Adobe’s Latest Zero-Day Exploit Repurposed, Going Viral Via Adult Websites

At this point, I think it's safe to call the security level of Adobe's Flash player "asinine". Sometimes, it feels like full-blown OSes, such as Windows, have far fewer bugs. When is the last time you remember having to update your OS with an emergency patch? Now how about Adobe Flash? Exactly.

Well, since Adobe didn't put it in its New Years' resolutions to release more secure software, this is a reality that's not going to change too soon. Yesterday, the company issued a patch for bug CVE-2015-0311, one that exposes a user's browser to become vulnerable to code injection, and the now infamous Angler EK (Exploit Kit).

To fall victim to this kind of attack, all someone needs to do is visit a website with compromised Flash files, at which point the attacker can inject code and utilize Angler EK, which has proven to be an extremely popular tool over the past year.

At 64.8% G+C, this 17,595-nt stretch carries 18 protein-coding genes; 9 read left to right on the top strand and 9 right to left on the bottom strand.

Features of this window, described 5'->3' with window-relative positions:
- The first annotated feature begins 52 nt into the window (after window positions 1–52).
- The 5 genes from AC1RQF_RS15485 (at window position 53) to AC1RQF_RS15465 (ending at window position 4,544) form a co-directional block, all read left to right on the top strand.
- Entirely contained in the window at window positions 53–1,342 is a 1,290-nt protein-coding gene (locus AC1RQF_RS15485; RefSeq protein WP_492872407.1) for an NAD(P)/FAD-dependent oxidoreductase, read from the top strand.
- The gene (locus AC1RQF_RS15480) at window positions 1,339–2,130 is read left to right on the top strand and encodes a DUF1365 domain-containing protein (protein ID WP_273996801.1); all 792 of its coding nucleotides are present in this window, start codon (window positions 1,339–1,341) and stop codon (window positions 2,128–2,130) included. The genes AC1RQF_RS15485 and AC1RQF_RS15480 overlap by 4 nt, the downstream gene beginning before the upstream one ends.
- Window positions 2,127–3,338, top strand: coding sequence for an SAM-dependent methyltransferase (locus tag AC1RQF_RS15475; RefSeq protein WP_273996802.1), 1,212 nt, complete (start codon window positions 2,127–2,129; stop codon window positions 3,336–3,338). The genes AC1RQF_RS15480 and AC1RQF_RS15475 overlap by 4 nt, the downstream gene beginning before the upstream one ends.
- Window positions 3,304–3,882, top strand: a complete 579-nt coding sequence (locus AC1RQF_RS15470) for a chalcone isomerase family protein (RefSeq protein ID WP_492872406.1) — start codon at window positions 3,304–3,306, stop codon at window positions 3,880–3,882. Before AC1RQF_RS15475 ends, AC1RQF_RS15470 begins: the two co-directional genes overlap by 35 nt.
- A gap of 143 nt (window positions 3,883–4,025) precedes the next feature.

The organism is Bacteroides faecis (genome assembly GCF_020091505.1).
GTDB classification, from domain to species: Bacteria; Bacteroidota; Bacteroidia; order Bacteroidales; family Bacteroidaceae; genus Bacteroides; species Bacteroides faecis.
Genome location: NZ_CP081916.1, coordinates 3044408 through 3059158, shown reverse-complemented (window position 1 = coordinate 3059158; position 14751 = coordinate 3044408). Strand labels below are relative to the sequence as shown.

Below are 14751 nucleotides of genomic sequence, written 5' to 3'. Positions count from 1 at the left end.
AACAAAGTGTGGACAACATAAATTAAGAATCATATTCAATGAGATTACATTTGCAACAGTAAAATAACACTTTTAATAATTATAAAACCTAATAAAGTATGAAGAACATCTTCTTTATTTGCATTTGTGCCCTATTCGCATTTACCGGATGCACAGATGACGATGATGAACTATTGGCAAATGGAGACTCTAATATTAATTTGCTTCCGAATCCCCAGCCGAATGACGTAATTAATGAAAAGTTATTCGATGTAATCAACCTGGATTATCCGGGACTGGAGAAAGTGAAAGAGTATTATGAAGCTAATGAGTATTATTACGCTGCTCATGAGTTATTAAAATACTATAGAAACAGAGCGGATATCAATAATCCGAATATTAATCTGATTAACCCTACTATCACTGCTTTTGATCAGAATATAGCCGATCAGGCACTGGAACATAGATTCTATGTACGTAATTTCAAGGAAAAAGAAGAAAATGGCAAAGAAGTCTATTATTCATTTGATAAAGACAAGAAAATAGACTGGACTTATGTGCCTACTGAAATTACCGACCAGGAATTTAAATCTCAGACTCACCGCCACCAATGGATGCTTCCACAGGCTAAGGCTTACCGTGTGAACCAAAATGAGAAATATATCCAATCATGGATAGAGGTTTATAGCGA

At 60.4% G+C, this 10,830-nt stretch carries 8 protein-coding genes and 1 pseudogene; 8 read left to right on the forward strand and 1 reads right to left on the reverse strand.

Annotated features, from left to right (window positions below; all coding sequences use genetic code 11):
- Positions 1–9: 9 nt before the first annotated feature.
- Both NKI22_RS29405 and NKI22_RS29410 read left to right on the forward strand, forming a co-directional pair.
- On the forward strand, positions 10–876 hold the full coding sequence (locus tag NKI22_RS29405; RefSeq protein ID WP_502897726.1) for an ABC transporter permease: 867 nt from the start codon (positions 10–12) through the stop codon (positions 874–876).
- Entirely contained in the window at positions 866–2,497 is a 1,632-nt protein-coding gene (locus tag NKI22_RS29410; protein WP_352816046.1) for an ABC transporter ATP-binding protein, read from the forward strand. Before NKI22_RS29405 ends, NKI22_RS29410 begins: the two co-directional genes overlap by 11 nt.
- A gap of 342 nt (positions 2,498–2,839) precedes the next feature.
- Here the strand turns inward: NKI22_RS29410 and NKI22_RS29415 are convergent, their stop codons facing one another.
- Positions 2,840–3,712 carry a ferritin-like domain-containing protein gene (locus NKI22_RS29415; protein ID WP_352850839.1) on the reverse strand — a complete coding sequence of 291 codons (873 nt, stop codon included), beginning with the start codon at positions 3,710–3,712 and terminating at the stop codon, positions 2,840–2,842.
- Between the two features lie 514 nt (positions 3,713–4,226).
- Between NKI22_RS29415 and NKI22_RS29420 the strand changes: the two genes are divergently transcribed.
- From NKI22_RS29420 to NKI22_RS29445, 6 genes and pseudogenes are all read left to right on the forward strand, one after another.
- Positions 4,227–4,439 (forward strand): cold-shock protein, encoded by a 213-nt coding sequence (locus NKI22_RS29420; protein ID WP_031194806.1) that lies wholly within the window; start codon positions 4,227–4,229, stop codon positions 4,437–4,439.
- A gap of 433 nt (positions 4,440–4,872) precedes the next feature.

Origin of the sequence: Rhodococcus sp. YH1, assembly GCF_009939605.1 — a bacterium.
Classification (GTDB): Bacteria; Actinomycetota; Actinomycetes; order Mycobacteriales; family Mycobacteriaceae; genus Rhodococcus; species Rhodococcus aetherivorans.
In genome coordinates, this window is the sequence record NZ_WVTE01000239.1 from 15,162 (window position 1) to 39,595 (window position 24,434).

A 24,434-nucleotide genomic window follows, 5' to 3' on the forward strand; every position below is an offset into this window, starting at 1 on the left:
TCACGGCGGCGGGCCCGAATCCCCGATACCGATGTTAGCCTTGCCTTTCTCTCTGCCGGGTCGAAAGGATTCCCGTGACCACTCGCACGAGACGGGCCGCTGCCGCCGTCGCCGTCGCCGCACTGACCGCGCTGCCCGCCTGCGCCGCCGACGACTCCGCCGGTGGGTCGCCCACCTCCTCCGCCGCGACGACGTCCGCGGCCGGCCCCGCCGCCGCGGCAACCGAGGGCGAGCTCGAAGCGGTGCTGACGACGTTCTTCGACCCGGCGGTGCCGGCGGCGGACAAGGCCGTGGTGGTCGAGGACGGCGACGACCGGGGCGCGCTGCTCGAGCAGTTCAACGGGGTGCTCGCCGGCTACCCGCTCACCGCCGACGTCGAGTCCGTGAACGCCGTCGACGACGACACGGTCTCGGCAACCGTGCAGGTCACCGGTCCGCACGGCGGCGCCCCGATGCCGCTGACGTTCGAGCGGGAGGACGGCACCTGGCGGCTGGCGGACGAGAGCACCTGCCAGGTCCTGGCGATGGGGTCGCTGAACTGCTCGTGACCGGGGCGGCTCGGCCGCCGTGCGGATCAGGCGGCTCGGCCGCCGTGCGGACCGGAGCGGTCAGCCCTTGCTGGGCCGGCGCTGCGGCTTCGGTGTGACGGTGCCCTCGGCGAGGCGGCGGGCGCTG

Adobe Flash Update

This particular version of Angler EK is different, however. For starters, it makes use of obfuscated JavaScript and attempts to detect virtual machines and anti-virus products. Its target audience is also rather specific: porn hounds. According to FireEye, which has researched the CVE-2015-0311 vulnerability extensively, this exploit has reached people via banner ads on popular adult websites. It's mentioned that even a top 1000 website was affected, so it's not as though victims are surfing to the murkiest depths of the Web.

That's a little scary, and clear proof that Adobe's Flash plugin simply needs to die off. There's a clear reason why many media websites have already transitioned to HTML 5 instead of Flash. On that front, Adobe's had a lot of time to improve the security situation of its Flash player, but it simply hasn't happened, and a ridiculous bug like CVE-2015-0301 is living proof.

To make sure you're up-to-date, you can head on over to the official Flash player download page and check - or at least hopefully, as the site is broken as of the time of writing. The version you'll want to verify you're running is 16.0.0.296 for Windows, OS X, and Chrome OS, and 11.2.202.440 for Linux.


Via:  FireEye
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